When I signed up for my sixth yoga teacher training, I had lots of thoughts. But then again, I didn’t really think when I signed up for it. I just knew I had to do it. I was fully paid before I ever got a manual, knew what the curriculum would be about or even what would be required.
I had gone through a two-year period of much more stress than usual and I wanted to wring the after-effects of all that tension out of my body for good and to put it behind me at last.
I had done the inner work to handle it all with as much grace as I could muster, but there is inner work and then there is really really deep work like body work that only yoga can get to, with it’s long-held twists and patient but simple intensity.
When I started the teacher training in February, my body hurt pretty much all over.
I was recovering from a shoulder injury that began last July, which was aggravated by further injury in the fall, and even my lower back and sacrum were aching. I felt deeply tired inside and I wasn’t sure how I was going to manage practicing more yoga on top of doing my usual work, which already requires a huge amount of energy.
After my first month of much more frequent than usual yoga, I felt calmer and my body hurt less.
Now I am beginning to get some really great insights.
When I work with my clients, I frequently give them so much to do to become healthier that there is little time for unhealthy behaviors. This is what is happening to me now. I have so much practice to do, so many books to read, so many questions to answer, breath work and meditation to check off my list, that there is little time to get into too much trouble.
Aches and pains still arise, but then there is something that I can do right away about them, and those energies don’t seem to last as long.
I am also having some new thoughts about this whole process we call “doing.”
I used to want to “do” so much with my life.
This included the fact that I want to be able to make a difference, a positive, beneficial difference, in the lives of others.
In fact at one time I was quite ambitious.
But it occurred to me today, while I was looking at my garden and my orchids and photographs I had taken of my garden and my orchids, that we can really see the effects of what people “do” by the energy they leave behind them.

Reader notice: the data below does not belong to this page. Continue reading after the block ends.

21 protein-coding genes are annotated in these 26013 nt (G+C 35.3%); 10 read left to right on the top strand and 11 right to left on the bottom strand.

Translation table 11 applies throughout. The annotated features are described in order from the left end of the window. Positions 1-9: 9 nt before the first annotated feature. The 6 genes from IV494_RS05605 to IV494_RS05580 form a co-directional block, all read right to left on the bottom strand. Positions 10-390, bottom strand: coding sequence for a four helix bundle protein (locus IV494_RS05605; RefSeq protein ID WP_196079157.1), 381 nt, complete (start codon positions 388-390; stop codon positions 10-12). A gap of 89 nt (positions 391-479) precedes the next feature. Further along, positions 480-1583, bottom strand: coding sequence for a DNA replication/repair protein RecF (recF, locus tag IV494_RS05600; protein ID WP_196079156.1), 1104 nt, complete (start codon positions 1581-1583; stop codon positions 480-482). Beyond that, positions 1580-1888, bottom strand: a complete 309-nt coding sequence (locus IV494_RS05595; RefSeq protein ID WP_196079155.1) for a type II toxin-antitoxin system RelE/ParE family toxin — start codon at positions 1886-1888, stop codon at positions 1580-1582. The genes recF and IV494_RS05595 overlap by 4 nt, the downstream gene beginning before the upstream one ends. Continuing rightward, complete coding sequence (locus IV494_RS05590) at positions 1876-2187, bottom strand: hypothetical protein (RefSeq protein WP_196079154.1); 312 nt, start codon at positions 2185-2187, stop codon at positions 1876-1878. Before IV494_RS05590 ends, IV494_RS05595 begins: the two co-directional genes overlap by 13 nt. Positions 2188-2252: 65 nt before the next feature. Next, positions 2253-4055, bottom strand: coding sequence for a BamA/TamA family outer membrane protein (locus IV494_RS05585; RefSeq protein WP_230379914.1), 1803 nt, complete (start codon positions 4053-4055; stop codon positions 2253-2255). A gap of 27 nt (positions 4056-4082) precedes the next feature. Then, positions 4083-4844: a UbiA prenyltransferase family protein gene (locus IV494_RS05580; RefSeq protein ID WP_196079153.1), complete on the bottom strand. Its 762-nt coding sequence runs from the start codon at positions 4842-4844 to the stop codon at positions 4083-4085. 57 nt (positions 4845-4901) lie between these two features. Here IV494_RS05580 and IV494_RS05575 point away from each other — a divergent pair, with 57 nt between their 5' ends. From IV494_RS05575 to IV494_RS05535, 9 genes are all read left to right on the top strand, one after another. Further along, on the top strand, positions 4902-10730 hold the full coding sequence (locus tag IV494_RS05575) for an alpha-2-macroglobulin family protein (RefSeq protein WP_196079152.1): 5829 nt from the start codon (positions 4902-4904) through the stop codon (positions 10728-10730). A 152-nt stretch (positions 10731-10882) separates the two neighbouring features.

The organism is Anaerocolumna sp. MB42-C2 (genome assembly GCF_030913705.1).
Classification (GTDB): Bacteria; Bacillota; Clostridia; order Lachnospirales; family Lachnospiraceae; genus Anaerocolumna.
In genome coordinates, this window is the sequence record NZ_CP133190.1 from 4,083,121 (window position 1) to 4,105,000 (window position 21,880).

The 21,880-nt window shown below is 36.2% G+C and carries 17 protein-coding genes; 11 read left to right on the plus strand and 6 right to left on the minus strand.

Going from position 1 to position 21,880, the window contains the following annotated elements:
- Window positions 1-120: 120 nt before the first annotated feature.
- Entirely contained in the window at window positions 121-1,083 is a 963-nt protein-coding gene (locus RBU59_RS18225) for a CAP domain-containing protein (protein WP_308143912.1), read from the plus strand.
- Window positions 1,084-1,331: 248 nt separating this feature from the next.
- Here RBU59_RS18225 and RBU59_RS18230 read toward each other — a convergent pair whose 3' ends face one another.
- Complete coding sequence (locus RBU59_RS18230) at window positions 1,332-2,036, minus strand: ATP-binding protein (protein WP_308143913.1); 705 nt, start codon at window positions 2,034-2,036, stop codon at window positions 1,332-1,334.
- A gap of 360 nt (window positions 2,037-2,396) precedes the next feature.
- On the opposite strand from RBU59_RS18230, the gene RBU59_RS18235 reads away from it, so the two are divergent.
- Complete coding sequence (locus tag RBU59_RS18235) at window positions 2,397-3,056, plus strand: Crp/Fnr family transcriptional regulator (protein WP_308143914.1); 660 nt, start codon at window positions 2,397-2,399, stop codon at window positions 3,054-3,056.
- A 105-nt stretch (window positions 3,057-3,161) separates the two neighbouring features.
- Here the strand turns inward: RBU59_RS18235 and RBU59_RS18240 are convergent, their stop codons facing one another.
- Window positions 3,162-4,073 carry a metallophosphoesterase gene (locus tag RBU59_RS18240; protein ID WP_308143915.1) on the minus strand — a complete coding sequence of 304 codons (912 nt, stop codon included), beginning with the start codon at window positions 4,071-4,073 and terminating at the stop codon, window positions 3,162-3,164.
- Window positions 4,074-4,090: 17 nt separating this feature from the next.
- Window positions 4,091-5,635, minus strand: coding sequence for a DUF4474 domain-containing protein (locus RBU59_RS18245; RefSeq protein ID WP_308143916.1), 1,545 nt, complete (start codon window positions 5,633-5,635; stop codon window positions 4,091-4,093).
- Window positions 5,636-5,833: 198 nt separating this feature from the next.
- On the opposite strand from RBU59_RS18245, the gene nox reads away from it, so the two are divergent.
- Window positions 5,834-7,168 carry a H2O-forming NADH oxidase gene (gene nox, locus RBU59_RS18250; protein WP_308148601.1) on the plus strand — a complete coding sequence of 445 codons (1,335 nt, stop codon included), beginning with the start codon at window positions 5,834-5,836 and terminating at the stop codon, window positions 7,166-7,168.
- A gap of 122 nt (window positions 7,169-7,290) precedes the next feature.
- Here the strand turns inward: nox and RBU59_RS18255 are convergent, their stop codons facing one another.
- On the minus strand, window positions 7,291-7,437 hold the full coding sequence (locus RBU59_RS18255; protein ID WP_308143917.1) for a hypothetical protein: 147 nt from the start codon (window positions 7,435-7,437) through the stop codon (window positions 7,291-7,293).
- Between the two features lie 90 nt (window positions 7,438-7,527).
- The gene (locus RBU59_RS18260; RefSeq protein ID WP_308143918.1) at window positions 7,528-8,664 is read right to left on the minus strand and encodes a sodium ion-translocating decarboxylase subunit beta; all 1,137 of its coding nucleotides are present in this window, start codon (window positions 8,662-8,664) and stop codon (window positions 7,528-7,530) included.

Their wake, if you will. Like a wake behind a boat. The trailing end. What gets left after they are gone.
As I look at my garden, I can see that what I have created is a truly magical, peaceful, gorgeous energy.
To me, it’s a quiet feeling of ecstasy.
This is the energy that people step into when they come to me for healing.
Sometimes, like I did today when a client stopped by, I have to say, “Have you seen my garden?” And then they take a moment to actually turn and look as opposed to merely feeling, even if they don’t quite put words on it.
It’s truly breathtaking.
There’s an order to the view from my studio, with my blue jar fountain, the painted bench for waiting visitors, the angel in the corner from a dear client years ago. The flowers around the fountain surprise me with each season, eagerly sucking the water that spews over. The background of the trees across the street shifts from green to red to sparse to white and back again as the seasons linger.
I know other people whose wake is one of chaos. Or resentment, bitterness.
Other people I remember by their laughter, or the fact that they are able to make me laugh.
I want to be remembered for the beauty I create in the world.
I am holding my poses longer, much longer, than I ever have. I am going deeper in my personal practice. The poses may not be complicated, they may be places I have gone many times before, but I am hanging out and being with myself and noticing just what’s actually there.
The stress is being washed away for sure.
I can’t wait to experience what’s on the other side.